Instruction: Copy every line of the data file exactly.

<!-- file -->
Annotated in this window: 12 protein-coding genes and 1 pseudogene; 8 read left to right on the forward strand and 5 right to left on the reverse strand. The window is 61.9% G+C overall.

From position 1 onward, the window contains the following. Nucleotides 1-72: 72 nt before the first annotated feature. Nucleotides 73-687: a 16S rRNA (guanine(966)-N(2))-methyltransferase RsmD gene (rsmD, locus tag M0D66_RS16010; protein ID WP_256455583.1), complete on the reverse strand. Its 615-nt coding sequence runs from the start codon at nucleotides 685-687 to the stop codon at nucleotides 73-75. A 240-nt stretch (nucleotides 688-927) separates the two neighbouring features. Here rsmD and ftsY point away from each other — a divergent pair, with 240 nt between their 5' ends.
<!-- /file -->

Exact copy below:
Annotated in this window: 12 protein-coding genes and 1 pseudogene; 8 read left to right on the forward strand and 5 right to left on the reverse strand. The window is 61.9% G+C overall.

From position 1 onward, the window contains the following. Nucleotides 1-72: 72 nt before the first annotated feature. Nucleotides 73-687: a 16S rRNA (guanine(966)-N(2))-methyltransferase RsmD gene (rsmD, locus tag M0D66_RS16010; protein ID WP_256455583.1), complete on the reverse strand. Its 615-nt coding sequence runs from the start codon at nucleotides 685-687 to the stop codon at nucleotides 73-75. A 240-nt stretch (nucleotides 688-927) separates the two neighbouring features. Here rsmD and ftsY point away from each other — a divergent pair, with 240 nt between their 5' ends.